Comprehensive sentencing guidelines for terrorism offences have been published for the first time to assist judges across England and Wales.

The Sentencing Council began working on guidelines last year but fast-tracked production following the Manchester Arena, Westminster and London Bridge attacks. 

The guidelines cover terrorist attack preparation, causing or attempting to cause an explosion, collecting or sharing extremist material, raising funds for terrorism, glorifying terrorist attacks, failing to disclose information about terrorist attacks, and joining or supporting a banned organisation. Up until now courts have had limited guidance. The council said offending is extremely varied but low in volume relative to other offences.

Justice Treacy

Justice Treacy

The council confirmed that several changes were made to the guidelines following a six-week public consultation. Many respondents suggested that the guidelines should include non-custodial sentencing options at the lower end of seriousness, as community-based interventions may better rehabilitate offenders. The 'deliberate use of encrypted communications or similar technologies to facilitate the commission of the offence and/or avoid or impede detection' was added as an aggravating factor.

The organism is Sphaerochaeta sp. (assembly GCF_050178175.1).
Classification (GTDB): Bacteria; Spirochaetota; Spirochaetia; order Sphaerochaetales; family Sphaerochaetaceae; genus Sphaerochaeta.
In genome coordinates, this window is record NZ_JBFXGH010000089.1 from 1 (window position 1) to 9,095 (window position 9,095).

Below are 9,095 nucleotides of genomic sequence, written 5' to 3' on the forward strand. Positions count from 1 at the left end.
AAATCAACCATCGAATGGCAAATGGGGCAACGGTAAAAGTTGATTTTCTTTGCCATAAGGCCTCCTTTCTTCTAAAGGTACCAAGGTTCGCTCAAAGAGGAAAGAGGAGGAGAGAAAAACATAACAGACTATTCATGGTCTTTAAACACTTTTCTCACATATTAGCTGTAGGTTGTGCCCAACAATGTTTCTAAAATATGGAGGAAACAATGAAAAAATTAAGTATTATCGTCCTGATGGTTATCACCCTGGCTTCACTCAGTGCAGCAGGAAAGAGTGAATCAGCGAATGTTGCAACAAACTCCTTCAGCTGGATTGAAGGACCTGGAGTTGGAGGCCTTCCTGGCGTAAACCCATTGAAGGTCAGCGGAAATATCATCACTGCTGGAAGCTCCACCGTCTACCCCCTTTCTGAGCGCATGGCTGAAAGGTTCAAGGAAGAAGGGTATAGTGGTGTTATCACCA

Lord Justice Treacy, Sentencing Council chair, said: 'Terrorist offences are among the most serious that come before the courts. Offending can include an extremist cell plotting a deadly attack on the public, someone trying to make a bomb or another recruiting for a terrorist organisation. As well as threats to people's lives, terrorist activity threatens the way our society operates. These threats have evolved and we are ensuring that courts have comprehensive guidance to help them sentence offenders appropriately so they are properly punished and their activities are disrupted.'

The guidelines will come into force on 27 April.